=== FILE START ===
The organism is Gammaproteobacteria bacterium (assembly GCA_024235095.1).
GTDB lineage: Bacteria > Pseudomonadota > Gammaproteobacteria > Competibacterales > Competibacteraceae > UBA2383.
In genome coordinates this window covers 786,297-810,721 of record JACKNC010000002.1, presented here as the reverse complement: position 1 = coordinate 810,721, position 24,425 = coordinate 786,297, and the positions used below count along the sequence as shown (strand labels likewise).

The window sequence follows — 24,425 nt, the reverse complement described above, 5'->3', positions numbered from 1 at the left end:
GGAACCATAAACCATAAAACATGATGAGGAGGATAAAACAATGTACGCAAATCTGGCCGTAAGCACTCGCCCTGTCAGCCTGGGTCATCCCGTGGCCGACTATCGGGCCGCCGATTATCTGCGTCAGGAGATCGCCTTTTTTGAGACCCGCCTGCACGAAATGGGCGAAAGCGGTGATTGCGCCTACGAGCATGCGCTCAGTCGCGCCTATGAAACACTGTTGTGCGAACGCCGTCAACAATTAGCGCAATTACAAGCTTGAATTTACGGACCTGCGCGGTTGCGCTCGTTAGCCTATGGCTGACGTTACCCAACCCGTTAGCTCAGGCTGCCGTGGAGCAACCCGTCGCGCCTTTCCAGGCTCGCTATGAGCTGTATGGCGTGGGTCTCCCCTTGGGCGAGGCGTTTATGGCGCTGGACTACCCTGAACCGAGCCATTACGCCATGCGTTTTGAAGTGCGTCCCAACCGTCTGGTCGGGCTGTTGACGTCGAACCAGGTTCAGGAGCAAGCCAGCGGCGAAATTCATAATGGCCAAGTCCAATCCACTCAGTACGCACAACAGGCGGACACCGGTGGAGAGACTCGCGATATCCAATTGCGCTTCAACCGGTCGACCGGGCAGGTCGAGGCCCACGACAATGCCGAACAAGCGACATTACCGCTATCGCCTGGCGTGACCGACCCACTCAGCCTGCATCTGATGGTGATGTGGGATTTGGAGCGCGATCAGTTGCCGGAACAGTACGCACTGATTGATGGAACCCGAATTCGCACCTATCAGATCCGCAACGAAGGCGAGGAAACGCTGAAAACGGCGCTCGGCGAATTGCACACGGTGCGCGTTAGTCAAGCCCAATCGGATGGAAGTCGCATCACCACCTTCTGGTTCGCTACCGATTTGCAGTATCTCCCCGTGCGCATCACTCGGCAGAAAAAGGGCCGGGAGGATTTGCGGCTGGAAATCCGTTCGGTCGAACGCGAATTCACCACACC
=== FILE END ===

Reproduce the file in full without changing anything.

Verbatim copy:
The organism is Gammaproteobacteria bacterium (assembly GCA_024235095.1).
GTDB lineage: Bacteria > Pseudomonadota > Gammaproteobacteria > Competibacterales > Competibacteraceae > UBA2383.
In genome coordinates this window covers 786,297-810,721 of record JACKNC010000002.1, presented here as the reverse complement: position 1 = coordinate 810,721, position 24,425 = coordinate 786,297, and the positions used below count along the sequence as shown (strand labels likewise).

The window sequence follows — 24,425 nt, the reverse complement described above, 5'->3', positions numbered from 1 at the left end:
GGAACCATAAACCATAAAACATGATGAGGAGGATAAAACAATGTACGCAAATCTGGCCGTAAGCACTCGCCCTGTCAGCCTGGGTCATCCCGTGGCCGACTATCGGGCCGCCGATTATCTGCGTCAGGAGATCGCCTTTTTTGAGACCCGCCTGCACGAAATGGGCGAAAGCGGTGATTGCGCCTACGAGCATGCGCTCAGTCGCGCCTATGAAACACTGTTGTGCGAACGCCGTCAACAATTAGCGCAATTACAAGCTTGAATTTACGGACCTGCGCGGTTGCGCTCGTTAGCCTATGGCTGACGTTACCCAACCCGTTAGCTCAGGCTGCCGTGGAGCAACCCGTCGCGCCTTTCCAGGCTCGCTATGAGCTGTATGGCGTGGGTCTCCCCTTGGGCGAGGCGTTTATGGCGCTGGACTACCCTGAACCGAGCCATTACGCCATGCGTTTTGAAGTGCGTCCCAACCGTCTGGTCGGGCTGTTGACGTCGAACCAGGTTCAGGAGCAAGCCAGCGGCGAAATTCATAATGGCCAAGTCCAATCCACTCAGTACGCACAACAGGCGGACACCGGTGGAGAGACTCGCGATATCCAATTGCGCTTCAACCGGTCGACCGGGCAGGTCGAGGCCCACGACAATGCCGAACAAGCGACATTACCGCTATCGCCTGGCGTGACCGACCCACTCAGCCTGCATCTGATGGTGATGTGGGATTTGGAGCGCGATCAGTTGCCGGAACAGTACGCACTGATTGATGGAACCCGAATTCGCACCTATCAGATCCGCAACGAAGGCGAGGAAACGCTGAAAACGGCGCTCGGCGAATTGCACACGGTGCGCGTTAGTCAAGCCCAATCGGATGGAAGTCGCATCACCACCTTCTGGTTCGCTACCGATTTGCAGTATCTCCCCGTGCGCATCACTCGGCAGAAAAAGGGCCGGGAGGATTTGCGGCTGGAAATCCGTTCGGTCGAACGCGAATTCACCACACC